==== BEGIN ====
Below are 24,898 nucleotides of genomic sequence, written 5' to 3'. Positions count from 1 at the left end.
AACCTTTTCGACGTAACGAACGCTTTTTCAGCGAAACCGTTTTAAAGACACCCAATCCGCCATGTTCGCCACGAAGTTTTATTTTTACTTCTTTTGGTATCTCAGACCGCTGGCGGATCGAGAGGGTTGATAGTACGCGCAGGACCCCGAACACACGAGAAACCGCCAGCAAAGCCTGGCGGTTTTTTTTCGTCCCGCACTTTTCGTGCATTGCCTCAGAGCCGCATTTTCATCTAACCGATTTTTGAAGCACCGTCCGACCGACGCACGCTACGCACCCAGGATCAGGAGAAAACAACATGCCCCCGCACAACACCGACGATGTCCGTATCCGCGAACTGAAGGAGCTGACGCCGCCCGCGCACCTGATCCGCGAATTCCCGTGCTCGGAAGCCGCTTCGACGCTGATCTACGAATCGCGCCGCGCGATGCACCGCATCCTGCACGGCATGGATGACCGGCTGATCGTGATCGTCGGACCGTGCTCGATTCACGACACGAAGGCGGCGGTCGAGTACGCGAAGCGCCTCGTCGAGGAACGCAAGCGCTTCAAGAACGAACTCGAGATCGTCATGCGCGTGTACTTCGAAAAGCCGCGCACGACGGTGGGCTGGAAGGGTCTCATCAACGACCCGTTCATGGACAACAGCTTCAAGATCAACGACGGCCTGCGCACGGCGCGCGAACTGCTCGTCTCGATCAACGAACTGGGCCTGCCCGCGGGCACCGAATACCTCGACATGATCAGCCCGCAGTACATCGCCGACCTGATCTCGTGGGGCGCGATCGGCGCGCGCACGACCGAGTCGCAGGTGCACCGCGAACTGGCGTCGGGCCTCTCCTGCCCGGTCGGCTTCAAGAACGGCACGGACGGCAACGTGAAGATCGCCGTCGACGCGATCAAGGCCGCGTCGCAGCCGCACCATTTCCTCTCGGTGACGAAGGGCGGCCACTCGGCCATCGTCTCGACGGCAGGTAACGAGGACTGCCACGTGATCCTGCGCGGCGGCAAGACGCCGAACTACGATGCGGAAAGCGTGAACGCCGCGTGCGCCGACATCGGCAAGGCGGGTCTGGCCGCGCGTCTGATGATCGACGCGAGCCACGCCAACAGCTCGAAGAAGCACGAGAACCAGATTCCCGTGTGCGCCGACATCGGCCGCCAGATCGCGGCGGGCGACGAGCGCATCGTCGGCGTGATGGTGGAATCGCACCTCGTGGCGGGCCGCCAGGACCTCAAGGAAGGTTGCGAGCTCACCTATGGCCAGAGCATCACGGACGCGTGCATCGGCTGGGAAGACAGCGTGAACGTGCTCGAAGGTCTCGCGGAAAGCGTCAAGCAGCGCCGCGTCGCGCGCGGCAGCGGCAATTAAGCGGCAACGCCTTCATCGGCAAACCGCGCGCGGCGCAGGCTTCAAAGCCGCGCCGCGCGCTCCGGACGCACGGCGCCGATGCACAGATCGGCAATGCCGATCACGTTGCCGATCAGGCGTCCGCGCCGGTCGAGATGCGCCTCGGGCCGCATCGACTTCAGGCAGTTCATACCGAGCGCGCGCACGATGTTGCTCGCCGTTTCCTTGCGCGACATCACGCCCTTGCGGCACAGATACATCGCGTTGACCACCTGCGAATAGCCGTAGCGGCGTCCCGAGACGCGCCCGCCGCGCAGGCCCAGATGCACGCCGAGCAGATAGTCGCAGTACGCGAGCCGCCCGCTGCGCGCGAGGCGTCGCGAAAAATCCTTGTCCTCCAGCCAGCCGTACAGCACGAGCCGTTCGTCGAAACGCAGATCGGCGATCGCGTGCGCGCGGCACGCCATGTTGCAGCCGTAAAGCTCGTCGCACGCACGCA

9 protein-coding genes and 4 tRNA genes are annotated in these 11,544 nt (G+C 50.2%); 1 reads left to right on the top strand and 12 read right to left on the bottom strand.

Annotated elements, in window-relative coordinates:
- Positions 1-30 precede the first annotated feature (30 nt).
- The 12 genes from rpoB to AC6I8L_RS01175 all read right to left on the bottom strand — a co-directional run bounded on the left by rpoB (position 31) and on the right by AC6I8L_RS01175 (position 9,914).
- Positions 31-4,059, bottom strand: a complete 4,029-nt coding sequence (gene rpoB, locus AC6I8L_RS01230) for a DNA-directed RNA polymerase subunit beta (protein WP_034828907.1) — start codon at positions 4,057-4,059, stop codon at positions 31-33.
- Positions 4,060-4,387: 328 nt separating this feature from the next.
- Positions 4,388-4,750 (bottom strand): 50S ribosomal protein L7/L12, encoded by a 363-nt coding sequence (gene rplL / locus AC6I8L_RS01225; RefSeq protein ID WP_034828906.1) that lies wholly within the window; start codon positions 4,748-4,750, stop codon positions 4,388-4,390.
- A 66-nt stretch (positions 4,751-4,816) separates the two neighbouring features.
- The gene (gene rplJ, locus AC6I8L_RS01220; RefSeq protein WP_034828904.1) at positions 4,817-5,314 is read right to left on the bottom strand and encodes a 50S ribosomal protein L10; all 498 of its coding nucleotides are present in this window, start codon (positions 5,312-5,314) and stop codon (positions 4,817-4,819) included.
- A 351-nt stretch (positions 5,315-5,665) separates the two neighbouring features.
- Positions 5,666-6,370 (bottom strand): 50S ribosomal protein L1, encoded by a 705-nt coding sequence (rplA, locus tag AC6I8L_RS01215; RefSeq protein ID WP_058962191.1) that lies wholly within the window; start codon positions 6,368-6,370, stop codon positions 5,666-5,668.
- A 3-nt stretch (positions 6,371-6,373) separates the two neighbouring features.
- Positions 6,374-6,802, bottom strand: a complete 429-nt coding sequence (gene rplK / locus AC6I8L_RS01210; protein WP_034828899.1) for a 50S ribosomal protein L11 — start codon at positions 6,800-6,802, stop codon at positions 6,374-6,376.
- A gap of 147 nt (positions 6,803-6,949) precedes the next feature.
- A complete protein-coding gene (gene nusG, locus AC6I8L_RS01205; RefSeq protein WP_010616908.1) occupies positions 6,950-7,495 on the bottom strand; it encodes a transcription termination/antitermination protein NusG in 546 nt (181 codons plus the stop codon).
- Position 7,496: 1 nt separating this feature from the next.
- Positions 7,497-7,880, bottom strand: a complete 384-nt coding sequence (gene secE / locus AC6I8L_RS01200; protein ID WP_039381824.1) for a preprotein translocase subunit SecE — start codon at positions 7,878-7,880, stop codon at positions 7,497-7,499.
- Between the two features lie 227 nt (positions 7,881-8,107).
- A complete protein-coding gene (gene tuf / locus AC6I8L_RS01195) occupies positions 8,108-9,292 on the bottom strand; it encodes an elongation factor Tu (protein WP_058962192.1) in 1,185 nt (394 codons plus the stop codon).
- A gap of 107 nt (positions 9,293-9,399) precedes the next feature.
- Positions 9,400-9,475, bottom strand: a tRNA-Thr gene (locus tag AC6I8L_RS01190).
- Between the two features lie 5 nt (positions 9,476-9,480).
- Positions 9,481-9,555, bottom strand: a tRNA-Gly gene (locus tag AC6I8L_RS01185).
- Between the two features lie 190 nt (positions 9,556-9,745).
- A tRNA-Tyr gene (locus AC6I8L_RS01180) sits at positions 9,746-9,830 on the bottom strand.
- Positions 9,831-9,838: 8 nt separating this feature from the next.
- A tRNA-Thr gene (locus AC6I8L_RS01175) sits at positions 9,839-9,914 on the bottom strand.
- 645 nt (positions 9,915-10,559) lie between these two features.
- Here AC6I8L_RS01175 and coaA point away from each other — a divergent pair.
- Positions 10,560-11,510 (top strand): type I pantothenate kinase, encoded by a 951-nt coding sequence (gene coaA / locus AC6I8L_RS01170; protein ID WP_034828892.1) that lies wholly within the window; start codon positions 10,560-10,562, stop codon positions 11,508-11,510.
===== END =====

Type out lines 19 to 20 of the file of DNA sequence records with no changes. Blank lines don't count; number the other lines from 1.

- Positions 7,497-7,880, bottom strand: a complete 384-nt coding sequence (gene secE / locus AC6I8L_RS01200; protein ID WP_039381824.1) for a preprotein translocase subunit SecE — start codon at positions 7,878-7,880, stop codon at positions 7,497-7,499.
- Between the two features lie 227 nt (positions 7,881-8,107).